For nearly three decades, comedian Tommy Davidson has been cracking up audiences with his stand-up routine and spot-on impressions of celebrities like Sammy Davis Jr. and Michael Jackson. In 1990, Davidson shot to fame when he was cast on the sketch comedy show "In Living Color," which garnered huge ratings for Fox during the first two seasons. But, like many comedians, Davidson faced many obstacles early in his life.
On “Oprah: Where Are They Now?”, Davidson opens up about his childhood, which began in the early ‘60s, in the midst of the Civil Rights Movement. When Davidson was a baby, he says he was abandoned in a pile of trash by his biological mother, who lived in a poor, Southern community. “My mom who raised me, something told her to look behind this tire that was in a pile of trash, and she saw my foot,” he says.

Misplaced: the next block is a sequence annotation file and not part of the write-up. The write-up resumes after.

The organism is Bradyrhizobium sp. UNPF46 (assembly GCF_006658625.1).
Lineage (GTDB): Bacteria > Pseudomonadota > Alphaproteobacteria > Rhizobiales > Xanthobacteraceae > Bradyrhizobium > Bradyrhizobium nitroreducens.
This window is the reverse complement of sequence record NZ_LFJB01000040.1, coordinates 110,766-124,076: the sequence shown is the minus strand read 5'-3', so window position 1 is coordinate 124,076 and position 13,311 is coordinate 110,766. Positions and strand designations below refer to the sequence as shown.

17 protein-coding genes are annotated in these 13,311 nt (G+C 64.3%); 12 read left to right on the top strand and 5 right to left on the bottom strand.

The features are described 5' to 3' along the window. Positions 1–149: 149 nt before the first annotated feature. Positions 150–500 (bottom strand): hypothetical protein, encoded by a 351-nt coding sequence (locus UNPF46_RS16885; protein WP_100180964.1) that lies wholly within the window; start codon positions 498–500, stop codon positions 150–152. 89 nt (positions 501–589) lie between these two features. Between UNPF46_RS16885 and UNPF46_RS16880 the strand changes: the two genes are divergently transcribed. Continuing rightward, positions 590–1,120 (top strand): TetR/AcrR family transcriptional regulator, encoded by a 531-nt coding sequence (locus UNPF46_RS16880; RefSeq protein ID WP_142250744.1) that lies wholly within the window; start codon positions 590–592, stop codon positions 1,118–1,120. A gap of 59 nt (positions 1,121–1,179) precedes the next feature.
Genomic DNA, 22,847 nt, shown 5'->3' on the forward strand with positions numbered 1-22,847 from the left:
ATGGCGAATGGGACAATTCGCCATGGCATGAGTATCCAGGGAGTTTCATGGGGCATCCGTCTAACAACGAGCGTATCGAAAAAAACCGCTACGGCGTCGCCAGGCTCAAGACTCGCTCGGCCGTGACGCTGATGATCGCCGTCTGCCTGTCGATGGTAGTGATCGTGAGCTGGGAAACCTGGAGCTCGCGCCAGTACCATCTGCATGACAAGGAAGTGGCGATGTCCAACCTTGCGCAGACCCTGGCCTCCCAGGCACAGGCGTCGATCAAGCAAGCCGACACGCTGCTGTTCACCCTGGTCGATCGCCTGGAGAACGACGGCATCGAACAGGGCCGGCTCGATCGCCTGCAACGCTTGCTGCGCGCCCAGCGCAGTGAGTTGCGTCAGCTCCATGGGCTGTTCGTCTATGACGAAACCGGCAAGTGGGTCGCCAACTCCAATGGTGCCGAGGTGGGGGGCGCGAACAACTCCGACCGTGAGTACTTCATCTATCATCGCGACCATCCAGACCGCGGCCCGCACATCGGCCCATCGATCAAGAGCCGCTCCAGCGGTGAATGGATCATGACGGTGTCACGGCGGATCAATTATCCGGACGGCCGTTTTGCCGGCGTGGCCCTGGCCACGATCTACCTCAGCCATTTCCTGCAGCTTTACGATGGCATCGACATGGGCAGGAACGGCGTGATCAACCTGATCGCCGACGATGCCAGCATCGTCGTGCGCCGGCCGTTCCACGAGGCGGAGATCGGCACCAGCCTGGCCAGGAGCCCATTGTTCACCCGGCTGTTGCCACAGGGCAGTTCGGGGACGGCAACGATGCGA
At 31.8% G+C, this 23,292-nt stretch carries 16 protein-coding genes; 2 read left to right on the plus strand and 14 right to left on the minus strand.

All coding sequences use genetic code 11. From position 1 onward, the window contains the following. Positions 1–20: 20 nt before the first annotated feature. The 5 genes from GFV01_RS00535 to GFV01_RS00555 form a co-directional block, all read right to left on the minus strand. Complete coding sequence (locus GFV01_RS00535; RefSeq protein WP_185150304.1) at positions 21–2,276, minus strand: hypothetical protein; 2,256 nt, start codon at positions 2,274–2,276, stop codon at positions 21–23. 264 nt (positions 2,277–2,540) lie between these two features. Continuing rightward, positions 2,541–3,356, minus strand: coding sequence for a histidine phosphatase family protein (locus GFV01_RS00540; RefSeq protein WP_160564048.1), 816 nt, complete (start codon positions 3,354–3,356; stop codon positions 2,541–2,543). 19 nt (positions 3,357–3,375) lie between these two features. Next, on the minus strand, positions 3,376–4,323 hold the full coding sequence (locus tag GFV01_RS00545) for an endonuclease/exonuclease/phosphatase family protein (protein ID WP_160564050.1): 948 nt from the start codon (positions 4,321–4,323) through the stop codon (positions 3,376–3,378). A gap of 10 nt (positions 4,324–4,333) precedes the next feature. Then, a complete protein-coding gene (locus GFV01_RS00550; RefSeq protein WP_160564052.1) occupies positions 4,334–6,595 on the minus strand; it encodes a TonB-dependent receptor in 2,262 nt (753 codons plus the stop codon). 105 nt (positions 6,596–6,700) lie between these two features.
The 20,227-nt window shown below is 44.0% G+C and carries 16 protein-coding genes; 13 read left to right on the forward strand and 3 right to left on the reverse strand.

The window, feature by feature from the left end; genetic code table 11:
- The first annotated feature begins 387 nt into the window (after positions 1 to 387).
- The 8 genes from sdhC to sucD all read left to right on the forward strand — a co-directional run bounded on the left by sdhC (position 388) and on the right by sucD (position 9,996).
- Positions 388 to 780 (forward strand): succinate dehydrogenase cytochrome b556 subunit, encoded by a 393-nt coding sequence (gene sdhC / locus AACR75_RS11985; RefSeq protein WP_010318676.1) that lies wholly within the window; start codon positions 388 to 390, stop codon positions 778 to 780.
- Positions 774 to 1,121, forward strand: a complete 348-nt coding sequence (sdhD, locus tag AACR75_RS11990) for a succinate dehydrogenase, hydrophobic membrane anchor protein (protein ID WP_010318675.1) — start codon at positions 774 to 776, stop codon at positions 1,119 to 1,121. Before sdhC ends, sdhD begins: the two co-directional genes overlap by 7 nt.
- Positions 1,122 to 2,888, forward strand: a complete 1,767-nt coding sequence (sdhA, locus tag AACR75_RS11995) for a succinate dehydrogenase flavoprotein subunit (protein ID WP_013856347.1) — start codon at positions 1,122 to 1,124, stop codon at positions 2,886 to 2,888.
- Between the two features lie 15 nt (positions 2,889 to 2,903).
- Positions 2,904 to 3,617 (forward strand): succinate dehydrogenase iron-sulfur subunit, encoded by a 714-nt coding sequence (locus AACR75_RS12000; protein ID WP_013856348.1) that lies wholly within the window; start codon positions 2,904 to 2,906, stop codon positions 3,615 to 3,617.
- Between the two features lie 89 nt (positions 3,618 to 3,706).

Davidson was rushed to a hospital, where doctors treated him for contusions and skull damage. “I was damaged pretty bad,” he says. “[They] didn't even know if I was going to live.”
By the time he was 2-years-old, Davidson was officially adopted by the woman who saved his life -- who also happened to be white. While interracial adoption was a rarity in the 1960s, Davidson has very fond memories of life with his new family. “You know, my sister looks like Cindy Brady,” he says. “My brother looks like David Cassidy from the ‘Partridge Family’.”
Davidson shares more about his unorthodox upbringing on Saturday’s episode of “Oprah: Where Are They Now?”, airing at 10 p.m. ET on OWN.
Click here to see more from "Oprah: Where Are They Now?"
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